Friday, January 25, 2008


I actually wasn’t finished last time when writing. I meant to say that some oppressed peoples have actually turned it around. In the Americas you see the Black slaves connecting with the Ancient Jewish people during Pharaonic Egypt (you’ve heard spirituals like “Let My People Go”) and Liberation Theology in Latin America (sociologists, historians—people have attacked the missionaries and monks of that time labeling them as killers, haters, and people who have killed indigenous cultures; it’s always important to talk in percentages because it gives the impression they were all like that which isn’t true; there were actually some good monks, missionaries who worked with and for the people during late pre-colonial and colonial Latin America) and even in the Caribbean. Noticeably, it was this type of theology that made Paul Farmer (in Haiti) even feel like he could connect to Christianity, not his Catholic upbringing. So for the Latin Americans, too, they connected with the Hebrew children in viewing their own plight.

And I’m glad some people have used theology in seeing how God does care for them and hear their cries. All the theologies of oppression throughout history scare me, though. It scares me because religion seems to me like an academic course at a university. Perhaps it’s history. We all sit down, and we read this book. And the professor asks each person to tell what she thinks about the book. Later, the professor asks everyone to write a paper espousing their views. “It’s ok what you think or the position you take. Just make sure you support it with details.” In others words, there is no right and wrong. It’s just what you think. Now, in many belief systems and philosophies this thinking is ok, and it envelopes the foundation of that belief. But in Christianity (the name of religion or community of people who believe that Jesus was God and that he saved us through his voluntary death into a glorious eternal joy [from a deserved separation from God due to sin]), we believe that we are a God-led or Spirit-led people. So I ask myself again and again how is it that a God-led people cannot agree on something that doesn’t require their strict interpretation but rather God-leading or hearing from God? We disagree about the eucharist, eternal salvation (means you can never lose your “salvation”), prophecy, speaking in tongues, the end times, etc. And those are just more theological or spiritual issues. Socially we disagree about how to treat abortion, death penalty, homosexuality, poverty, health care, etc. And we have even used our religion to justify oppression. So in the end, it seems like a book to me. Just a book that we read and use to justify what we want. But not really a book that, outside of ourselves, speaks authoritatively or truly or absolutely. It’s like the entire faith of Christianity is a class, and we’re all students, each giving his opinion, backing it with support from the book, and given an A+ from our personal professor (our conscience and consciousness). Somehow we’ve gone off-course.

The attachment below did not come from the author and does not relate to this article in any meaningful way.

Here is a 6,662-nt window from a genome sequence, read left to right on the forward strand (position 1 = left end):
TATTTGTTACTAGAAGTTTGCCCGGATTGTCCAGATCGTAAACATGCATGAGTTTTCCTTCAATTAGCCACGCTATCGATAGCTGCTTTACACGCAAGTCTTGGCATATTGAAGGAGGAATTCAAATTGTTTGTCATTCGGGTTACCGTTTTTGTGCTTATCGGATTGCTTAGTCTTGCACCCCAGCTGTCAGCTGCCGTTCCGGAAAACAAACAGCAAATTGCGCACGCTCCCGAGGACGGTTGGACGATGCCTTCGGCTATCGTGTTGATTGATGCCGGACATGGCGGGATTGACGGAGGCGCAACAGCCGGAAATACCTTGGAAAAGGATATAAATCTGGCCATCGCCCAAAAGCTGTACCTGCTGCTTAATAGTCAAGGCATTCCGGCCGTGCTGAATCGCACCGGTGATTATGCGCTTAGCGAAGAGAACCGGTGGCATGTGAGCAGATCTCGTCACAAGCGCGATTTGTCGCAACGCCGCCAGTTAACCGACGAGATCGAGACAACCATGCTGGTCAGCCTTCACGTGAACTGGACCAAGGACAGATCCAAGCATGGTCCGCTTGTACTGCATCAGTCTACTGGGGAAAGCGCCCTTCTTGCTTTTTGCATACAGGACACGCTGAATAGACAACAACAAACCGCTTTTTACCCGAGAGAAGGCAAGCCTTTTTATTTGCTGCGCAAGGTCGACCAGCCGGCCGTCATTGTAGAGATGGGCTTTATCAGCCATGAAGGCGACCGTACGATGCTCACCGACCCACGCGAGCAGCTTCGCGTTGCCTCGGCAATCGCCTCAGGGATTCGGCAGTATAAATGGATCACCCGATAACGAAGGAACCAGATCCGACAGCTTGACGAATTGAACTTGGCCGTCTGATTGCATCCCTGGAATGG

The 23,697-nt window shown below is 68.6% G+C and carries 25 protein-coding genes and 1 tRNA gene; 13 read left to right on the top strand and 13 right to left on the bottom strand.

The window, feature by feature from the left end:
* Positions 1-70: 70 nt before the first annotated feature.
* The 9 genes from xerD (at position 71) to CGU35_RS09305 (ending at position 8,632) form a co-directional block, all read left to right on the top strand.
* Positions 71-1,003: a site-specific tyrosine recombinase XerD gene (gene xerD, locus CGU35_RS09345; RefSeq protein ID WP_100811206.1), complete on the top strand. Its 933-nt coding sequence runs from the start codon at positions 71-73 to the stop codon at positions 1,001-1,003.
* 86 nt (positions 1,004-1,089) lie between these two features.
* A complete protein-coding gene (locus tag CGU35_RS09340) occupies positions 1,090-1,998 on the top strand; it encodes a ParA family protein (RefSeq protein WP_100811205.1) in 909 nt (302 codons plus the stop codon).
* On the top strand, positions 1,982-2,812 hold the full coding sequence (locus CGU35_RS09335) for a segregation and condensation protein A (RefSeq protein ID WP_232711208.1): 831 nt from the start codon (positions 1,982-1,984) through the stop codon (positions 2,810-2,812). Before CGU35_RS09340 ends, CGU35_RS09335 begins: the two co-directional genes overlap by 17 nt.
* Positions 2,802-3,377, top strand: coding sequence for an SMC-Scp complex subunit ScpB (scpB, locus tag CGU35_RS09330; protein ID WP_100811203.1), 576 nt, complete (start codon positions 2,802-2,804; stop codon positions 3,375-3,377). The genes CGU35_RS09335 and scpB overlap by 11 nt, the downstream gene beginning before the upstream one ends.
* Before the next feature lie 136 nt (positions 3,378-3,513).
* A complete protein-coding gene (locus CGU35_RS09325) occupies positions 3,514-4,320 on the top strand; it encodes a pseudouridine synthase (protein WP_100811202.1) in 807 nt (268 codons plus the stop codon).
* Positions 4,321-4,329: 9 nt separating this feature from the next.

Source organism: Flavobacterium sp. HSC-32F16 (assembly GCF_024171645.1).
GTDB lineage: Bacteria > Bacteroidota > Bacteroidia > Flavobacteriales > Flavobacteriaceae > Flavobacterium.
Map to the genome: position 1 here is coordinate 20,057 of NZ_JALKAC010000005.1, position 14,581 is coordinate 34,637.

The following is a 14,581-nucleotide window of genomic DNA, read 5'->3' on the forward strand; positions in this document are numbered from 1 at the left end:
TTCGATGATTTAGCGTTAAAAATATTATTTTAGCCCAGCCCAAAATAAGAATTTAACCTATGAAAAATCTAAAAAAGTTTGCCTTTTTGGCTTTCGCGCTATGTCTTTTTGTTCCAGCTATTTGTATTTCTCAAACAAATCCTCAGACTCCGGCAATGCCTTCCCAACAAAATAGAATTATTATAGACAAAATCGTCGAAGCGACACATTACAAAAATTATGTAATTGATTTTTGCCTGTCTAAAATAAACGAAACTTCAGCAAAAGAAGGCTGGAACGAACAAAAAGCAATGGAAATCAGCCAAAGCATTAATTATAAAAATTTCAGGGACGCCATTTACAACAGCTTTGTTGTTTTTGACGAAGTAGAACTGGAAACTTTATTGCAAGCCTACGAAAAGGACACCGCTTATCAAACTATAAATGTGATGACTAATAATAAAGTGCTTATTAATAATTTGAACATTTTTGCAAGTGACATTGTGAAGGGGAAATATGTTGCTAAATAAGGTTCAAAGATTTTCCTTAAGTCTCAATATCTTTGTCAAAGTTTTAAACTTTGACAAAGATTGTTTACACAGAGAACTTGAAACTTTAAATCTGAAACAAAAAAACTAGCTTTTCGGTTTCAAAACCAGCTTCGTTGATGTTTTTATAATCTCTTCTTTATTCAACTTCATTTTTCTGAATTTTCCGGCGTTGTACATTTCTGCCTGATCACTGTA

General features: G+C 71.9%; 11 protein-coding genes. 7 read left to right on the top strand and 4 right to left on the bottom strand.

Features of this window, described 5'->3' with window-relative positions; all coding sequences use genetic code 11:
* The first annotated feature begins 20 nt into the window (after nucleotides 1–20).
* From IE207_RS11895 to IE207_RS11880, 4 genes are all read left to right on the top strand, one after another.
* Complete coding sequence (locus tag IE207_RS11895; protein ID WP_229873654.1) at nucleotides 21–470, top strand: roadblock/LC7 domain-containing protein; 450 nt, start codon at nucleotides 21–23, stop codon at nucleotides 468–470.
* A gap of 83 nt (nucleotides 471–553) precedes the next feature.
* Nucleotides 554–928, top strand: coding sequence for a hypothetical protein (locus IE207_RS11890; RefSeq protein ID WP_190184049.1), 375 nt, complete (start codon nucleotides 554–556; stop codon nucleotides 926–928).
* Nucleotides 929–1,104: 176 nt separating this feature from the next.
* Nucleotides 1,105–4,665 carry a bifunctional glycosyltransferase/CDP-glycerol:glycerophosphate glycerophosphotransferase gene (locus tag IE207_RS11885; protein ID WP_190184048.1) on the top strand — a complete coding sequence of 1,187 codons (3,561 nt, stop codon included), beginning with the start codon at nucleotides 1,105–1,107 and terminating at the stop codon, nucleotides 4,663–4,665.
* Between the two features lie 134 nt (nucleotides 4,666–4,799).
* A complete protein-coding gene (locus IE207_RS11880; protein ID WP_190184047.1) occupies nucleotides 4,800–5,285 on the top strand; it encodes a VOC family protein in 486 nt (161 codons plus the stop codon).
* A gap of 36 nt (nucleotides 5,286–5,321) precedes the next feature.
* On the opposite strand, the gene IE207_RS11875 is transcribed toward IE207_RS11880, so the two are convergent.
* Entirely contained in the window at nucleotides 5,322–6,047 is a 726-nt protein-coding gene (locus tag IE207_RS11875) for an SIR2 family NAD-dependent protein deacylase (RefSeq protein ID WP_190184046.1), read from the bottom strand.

(The same problem exists in Islam and Judaism for instance. By the way, if I were Muslim I would be practicing in the Sufi order as a whirling dervish.)

Thankfully, I have not let the example of Christianity throw me off course, knowing that’s it possible for us and myself especially to mess up what I believe in. But with examples of oppression and genocide in our past, I wonder where the real Christians are at. Where are they?

I’m reminded of the 5 M’s. The Messiah (Meh-shee-uh)àMahatmaàMartinàMandela. Remember that India song on forgiveness? She mentions three of them (Jesus, Gandhi, and Mandela). Now, I’ve left out some holes (those are not perfectly direct influences especially between Jesus and Gandhi [someone may give you a book about Gandhi for instance]), but Jesus’s teaching influenced Gandhi especially about active resistance. People think turning the other cheek is weak, but what Gandhi realized Jesus taught was that nothing can withstand love. And love is active. It stands there and resists in the face of the opposition without striking without hating but simply loving [remember Jesus could have said run or walk away]. And it’s hard to hate that, to actively hate (just as strong) in the face of that active love. I think it’s because at that point the hater begins to see the person; it’s hard to beat, hurt, maim, injure, kill a person with a history and humanity. It’s easier to do it to an idea (an Indian person, a Black person, an Aboriginal person). Gandhi then went on and used this active pacifism or active non-violent resistance to change many. Then Martin picked up that same kind of love and carried it through the civil rights movement in the 60’s. And Mandela took Martin’s words of forgiveness and reconciliation (as there was and is much reconciliation needed in the US) and applied in South Africa. The first time I arrived in South Africa, I went to a jazz festival for Heritage Day and I remember the host saying to that mixed group of people “We still need some major reconciliation,” and everyone agreed.

One thing Mandela also said is that after climbing a hill, you find that there are more hills to climb.

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